He fell in love with Jesus Christ Superstar at the impressionable age of fourteen. The music we obsess over in our teens stays with us. I can understand how Bollani was drawn to the musical. As an Italian, he would have been indoctrinated with Catholicism. At fourteen, he was at a stage in life when many start to pose some questions. The notion of Jesus as a rock star appeals to rebellious youth. Plus, the sympathetic depiction of Judas and Mary Magdalene may well have piqued his curiosity, let alone the wonderful melodies and powerful guitar riffs.
This album is an adaptation of the score for solo piano. The only vocal is on » Continue Reading.
What does it sound like?:
Modest Mussorgsky’s Pictures At An Exhibition is well known to many Afterworders because of Emerson, Lake & Palmer’s version, released at a budget price. In 1874, Mussorgsky composed the piece for piano as a tribute to his friend, architect and artist, Viktor Hartman, who had died suddenly from a brain haemorrhage. He was inspired by an exhibition of 400 of Hartman’s paintings, two of which were owned by Mussorgsky himself. Ravel was commissioned to orchestrate it in the early 1920s for the huge orchestras that were in vogue at the time. He adds colour and drama to Pictures At An Exhibition, confirming his reputation as a virtuoso orchestrator.
François-Xavier Roth’s Les Siècles philharmonic orchestra use period instruments to recreate famous performances as faithfully as possible. He often revisits the original transcripts to tease out essential details. For a large orchestra, Les Siècles is surprisingly nimble and uncluttered, deploying its power sparingly and with precision. As a result, Pictures At An Exhibition is vigorous and theatrical. The horns and woodwinds are particularly impressive and the strings rich and luxurious. It’s just how it should be.
Ravel’s La Valse is a distorted waltz. Written in 1920, » Continue Reading.
Paul Simon – Paul Simon. Sounds like it was made by a man stuck in his apartment ruminating on his life. Beautiful and engrossing.
Burial – Burial. Dark and dystopian. Without words, the night streets are strangely empty.
Miles Davis – In A Silent Way. A calm before the storm.
Sister Sledge – We Are Family. The kitchen disco needs the finest disco album ever made.
Fleetwood Mac – Rumours. Some nostalgia for the entire household to enjoy.
Sigur Rós – Agætis Byrjun. A soundtrack for when the Earth splits asunder.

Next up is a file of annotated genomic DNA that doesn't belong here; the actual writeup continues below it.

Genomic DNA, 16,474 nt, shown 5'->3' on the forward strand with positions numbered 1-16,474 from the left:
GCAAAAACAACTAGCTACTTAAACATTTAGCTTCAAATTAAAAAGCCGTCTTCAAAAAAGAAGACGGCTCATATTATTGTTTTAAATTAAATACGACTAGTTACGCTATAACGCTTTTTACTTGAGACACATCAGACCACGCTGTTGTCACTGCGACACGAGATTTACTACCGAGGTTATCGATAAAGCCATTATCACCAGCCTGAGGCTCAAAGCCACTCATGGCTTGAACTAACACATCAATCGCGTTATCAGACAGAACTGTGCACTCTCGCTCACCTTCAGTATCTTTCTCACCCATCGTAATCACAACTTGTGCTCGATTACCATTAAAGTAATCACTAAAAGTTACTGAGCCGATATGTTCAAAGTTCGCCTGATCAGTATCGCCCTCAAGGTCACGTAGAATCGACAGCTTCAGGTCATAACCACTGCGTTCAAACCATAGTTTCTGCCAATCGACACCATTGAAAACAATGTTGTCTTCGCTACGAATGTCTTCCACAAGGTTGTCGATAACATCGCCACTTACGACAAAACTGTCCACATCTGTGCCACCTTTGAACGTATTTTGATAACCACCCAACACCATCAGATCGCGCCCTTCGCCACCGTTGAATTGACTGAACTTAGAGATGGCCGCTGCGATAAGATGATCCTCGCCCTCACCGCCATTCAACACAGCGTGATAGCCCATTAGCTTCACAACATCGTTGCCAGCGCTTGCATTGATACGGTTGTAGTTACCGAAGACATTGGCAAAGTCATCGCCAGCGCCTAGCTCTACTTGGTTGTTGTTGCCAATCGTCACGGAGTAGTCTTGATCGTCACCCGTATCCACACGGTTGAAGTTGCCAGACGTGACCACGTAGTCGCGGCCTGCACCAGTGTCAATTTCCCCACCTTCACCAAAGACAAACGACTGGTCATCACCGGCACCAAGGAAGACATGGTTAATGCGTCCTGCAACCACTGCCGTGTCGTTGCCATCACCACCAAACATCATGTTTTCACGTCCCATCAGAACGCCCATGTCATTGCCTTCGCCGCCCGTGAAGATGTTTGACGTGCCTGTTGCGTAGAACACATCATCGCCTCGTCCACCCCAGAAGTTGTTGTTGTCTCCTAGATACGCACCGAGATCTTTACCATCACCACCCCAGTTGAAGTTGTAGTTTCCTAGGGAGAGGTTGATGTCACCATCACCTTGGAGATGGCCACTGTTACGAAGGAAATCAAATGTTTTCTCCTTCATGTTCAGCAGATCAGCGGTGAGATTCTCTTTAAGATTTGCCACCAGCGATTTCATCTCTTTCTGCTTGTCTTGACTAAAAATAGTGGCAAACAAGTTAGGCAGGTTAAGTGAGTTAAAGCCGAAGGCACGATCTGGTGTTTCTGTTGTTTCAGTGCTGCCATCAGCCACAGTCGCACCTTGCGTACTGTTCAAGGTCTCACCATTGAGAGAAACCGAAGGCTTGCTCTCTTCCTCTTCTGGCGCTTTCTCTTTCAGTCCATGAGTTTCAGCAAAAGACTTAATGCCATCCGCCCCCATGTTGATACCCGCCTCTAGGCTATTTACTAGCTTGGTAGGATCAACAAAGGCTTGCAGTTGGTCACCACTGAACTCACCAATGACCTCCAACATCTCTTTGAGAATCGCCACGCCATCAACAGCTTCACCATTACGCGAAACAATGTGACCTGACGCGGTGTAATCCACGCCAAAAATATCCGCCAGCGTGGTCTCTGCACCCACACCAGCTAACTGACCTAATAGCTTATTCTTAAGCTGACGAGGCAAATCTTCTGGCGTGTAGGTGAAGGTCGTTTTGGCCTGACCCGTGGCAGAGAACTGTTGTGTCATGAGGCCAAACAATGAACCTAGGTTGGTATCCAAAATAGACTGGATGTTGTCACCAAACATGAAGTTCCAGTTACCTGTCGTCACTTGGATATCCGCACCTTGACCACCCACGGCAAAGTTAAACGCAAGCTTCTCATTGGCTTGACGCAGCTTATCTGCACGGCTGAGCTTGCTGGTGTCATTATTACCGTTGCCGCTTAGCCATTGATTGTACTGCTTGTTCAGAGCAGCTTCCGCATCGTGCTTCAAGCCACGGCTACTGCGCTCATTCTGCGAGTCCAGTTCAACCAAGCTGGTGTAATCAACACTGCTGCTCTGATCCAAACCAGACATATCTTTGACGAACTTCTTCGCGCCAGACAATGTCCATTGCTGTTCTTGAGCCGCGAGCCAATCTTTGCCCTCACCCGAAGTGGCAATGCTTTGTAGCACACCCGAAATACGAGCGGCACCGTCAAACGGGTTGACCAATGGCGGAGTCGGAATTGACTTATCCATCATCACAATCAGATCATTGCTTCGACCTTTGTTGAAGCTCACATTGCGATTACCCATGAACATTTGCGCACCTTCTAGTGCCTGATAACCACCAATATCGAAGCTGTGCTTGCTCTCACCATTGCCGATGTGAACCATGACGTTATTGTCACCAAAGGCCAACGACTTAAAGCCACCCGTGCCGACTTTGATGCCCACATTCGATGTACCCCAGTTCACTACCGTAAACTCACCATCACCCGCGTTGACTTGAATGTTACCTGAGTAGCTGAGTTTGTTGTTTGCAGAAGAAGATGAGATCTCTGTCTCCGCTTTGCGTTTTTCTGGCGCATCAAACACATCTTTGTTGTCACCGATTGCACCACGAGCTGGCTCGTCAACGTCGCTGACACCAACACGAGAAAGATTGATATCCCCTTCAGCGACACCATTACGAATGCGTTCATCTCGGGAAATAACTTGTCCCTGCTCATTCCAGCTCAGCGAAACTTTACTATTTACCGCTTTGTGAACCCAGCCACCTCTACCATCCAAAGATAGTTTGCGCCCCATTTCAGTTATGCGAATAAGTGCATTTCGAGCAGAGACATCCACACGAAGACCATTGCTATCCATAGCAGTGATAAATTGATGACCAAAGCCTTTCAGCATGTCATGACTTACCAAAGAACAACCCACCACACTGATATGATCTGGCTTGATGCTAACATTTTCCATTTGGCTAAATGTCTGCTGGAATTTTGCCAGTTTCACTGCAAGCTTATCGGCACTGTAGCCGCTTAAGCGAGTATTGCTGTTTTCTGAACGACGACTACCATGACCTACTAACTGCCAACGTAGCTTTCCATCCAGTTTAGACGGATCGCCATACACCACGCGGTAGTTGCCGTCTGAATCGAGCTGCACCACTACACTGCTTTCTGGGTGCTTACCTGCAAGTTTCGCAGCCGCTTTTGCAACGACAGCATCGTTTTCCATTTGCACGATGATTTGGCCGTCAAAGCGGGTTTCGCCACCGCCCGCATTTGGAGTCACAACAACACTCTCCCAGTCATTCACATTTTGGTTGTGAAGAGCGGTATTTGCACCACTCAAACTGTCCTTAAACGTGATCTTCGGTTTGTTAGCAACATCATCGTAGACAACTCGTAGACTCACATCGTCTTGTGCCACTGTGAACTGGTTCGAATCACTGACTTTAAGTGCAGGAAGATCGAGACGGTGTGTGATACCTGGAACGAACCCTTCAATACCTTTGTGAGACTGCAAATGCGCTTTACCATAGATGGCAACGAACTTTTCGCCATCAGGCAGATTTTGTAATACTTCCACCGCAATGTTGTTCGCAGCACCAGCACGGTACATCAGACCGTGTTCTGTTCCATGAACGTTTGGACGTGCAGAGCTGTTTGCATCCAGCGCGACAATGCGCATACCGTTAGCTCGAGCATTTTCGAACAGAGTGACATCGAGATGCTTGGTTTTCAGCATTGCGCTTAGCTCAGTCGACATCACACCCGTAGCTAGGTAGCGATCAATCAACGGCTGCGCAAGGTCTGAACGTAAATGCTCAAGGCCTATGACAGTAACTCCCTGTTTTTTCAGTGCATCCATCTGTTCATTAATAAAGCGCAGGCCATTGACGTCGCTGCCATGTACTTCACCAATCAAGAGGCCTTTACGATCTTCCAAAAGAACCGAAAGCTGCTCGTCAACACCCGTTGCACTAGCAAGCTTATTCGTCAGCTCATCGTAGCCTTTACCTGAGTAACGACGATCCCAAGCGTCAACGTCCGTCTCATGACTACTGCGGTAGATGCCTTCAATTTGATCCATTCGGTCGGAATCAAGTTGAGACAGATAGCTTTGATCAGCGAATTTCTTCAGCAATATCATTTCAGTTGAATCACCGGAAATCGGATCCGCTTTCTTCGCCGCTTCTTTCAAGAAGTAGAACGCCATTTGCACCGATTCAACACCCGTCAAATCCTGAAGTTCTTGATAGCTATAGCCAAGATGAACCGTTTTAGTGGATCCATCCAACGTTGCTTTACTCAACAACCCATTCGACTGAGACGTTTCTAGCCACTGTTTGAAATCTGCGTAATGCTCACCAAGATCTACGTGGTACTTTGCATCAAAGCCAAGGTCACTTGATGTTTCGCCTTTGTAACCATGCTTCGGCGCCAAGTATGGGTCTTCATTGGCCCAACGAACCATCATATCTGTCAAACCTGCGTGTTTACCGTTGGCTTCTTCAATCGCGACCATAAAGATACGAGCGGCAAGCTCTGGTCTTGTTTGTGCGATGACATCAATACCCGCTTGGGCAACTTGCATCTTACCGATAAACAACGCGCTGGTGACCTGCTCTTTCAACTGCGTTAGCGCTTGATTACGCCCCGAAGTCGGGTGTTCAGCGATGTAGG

Grace Jones – Hurricane Dub. We all need some of Grace’s ferocity, but maybe not a full-throated vocal album. Plus, we all need some Dub.
David Bowie – Blackstar. If you haven’t listened to it for a while, I dare you to go back and contemplate mortality with possibly the greatest Pop star that ever lived.
Ali Farka Touré & Toumani Diabaté – In The Heart Of The Moon. At times like this, something flawlessly exquisite, makes us feel better about mankind.
John Coltrane – A Love Supreme. No better spiritual accompaniment for our journey to the far side.
The Exciting Wilson Picket. Pure, unadulterated, sweat-inducing dance music.
Shabaka » Continue Reading.
What does it sound like?:
Conceived as a dire warning for mankind in the face of a climate change catastrophe, We Are Sent Here By History resonates even more powerfully as nature fights back and inflicts a mutant virus on us all. Listening to it just as the whole world is embroiled in the kind of existential threat the album describes is both a sobering and exhilarating experience.
Shabaka Hutchings is a restless soul, born in Barbados but raised in London, he is a wandering minstrel, who leads no fewer than three bands, the electronic dance influenced The Comet Is Coming, the polyrhythmic Caribbean-style Sons Of Kemet and these, The Ancesters. It’s no wonder he is drawn to the African tradition of griot, in which a dazzling showman, instrumentalist, and storyteller, travels from village to village to spread the news, connecting one community with another and the past with the present and the future.
Siyabonga Mthembu’s vocals, as the griot, are pivotal to the album. He chants in Zulu and Xhosa, he recites the visionary poetry of Lindokuhle Nkosi, he raps and he sings, he screams, he implores, he cajoles. He rails against God on You’ve Been Called, » Continue Reading.
What does it sound like?: